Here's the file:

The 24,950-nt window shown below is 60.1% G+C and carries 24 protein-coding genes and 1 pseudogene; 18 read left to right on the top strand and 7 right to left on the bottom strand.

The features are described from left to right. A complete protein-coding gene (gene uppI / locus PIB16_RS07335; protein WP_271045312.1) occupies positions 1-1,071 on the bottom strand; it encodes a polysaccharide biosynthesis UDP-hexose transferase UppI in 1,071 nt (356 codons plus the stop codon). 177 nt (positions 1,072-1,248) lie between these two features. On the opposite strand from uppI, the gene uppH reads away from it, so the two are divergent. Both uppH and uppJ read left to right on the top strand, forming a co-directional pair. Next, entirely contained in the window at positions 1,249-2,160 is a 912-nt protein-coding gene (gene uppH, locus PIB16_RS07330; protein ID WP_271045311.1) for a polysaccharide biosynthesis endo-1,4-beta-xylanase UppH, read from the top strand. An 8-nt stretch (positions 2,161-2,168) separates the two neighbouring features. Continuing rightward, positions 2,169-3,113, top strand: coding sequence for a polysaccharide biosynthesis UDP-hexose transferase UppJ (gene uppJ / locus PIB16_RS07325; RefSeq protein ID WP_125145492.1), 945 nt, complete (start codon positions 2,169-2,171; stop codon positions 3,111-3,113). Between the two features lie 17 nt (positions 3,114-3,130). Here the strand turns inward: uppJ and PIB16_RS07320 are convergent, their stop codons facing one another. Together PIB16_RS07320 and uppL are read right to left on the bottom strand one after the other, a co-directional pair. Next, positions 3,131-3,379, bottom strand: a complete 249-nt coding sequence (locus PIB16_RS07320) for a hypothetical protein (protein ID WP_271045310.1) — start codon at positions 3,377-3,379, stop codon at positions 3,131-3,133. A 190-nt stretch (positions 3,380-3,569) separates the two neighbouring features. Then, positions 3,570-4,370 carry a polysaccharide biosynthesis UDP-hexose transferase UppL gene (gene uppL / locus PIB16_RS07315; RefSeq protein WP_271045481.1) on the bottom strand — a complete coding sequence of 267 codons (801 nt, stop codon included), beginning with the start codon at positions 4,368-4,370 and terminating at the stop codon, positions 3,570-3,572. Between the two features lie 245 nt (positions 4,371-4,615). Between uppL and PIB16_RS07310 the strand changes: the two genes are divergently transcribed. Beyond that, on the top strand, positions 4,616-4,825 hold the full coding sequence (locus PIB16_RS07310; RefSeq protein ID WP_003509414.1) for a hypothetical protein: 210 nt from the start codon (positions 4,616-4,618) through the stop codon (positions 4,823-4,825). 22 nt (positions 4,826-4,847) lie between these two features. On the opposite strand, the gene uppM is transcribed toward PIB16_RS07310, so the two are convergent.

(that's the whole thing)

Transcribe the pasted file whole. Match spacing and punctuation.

The 24,950-nt window shown below is 60.1% G+C and carries 24 protein-coding genes and 1 pseudogene; 18 read left to right on the top strand and 7 right to left on the bottom strand.

The features are described from left to right. A complete protein-coding gene (gene uppI / locus PIB16_RS07335; protein WP_271045312.1) occupies positions 1-1,071 on the bottom strand; it encodes a polysaccharide biosynthesis UDP-hexose transferase UppI in 1,071 nt (356 codons plus the stop codon). 177 nt (positions 1,072-1,248) lie between these two features. On the opposite strand from uppI, the gene uppH reads away from it, so the two are divergent. Both uppH and uppJ read left to right on the top strand, forming a co-directional pair. Next, entirely contained in the window at positions 1,249-2,160 is a 912-nt protein-coding gene (gene uppH, locus PIB16_RS07330; protein ID WP_271045311.1) for a polysaccharide biosynthesis endo-1,4-beta-xylanase UppH, read from the top strand. An 8-nt stretch (positions 2,161-2,168) separates the two neighbouring features. Continuing rightward, positions 2,169-3,113, top strand: coding sequence for a polysaccharide biosynthesis UDP-hexose transferase UppJ (gene uppJ / locus PIB16_RS07325; RefSeq protein ID WP_125145492.1), 945 nt, complete (start codon positions 2,169-2,171; stop codon positions 3,111-3,113). Between the two features lie 17 nt (positions 3,114-3,130). Here the strand turns inward: uppJ and PIB16_RS07320 are convergent, their stop codons facing one another. Together PIB16_RS07320 and uppL are read right to left on the bottom strand one after the other, a co-directional pair. Next, positions 3,131-3,379, bottom strand: a complete 249-nt coding sequence (locus PIB16_RS07320) for a hypothetical protein (protein ID WP_271045310.1) — start codon at positions 3,377-3,379, stop codon at positions 3,131-3,133. A 190-nt stretch (positions 3,380-3,569) separates the two neighbouring features. Then, positions 3,570-4,370 carry a polysaccharide biosynthesis UDP-hexose transferase UppL gene (gene uppL / locus PIB16_RS07315; RefSeq protein WP_271045481.1) on the bottom strand — a complete coding sequence of 267 codons (801 nt, stop codon included), beginning with the start codon at positions 4,368-4,370 and terminating at the stop codon, positions 3,570-3,572. Between the two features lie 245 nt (positions 4,371-4,615). Between uppL and PIB16_RS07310 the strand changes: the two genes are divergently transcribed. Beyond that, on the top strand, positions 4,616-4,825 hold the full coding sequence (locus PIB16_RS07310; RefSeq protein ID WP_003509414.1) for a hypothetical protein: 210 nt from the start codon (positions 4,616-4,618) through the stop codon (positions 4,823-4,825). 22 nt (positions 4,826-4,847) lie between these two features. On the opposite strand, the gene uppM is transcribed toward PIB16_RS07310, so the two are convergent.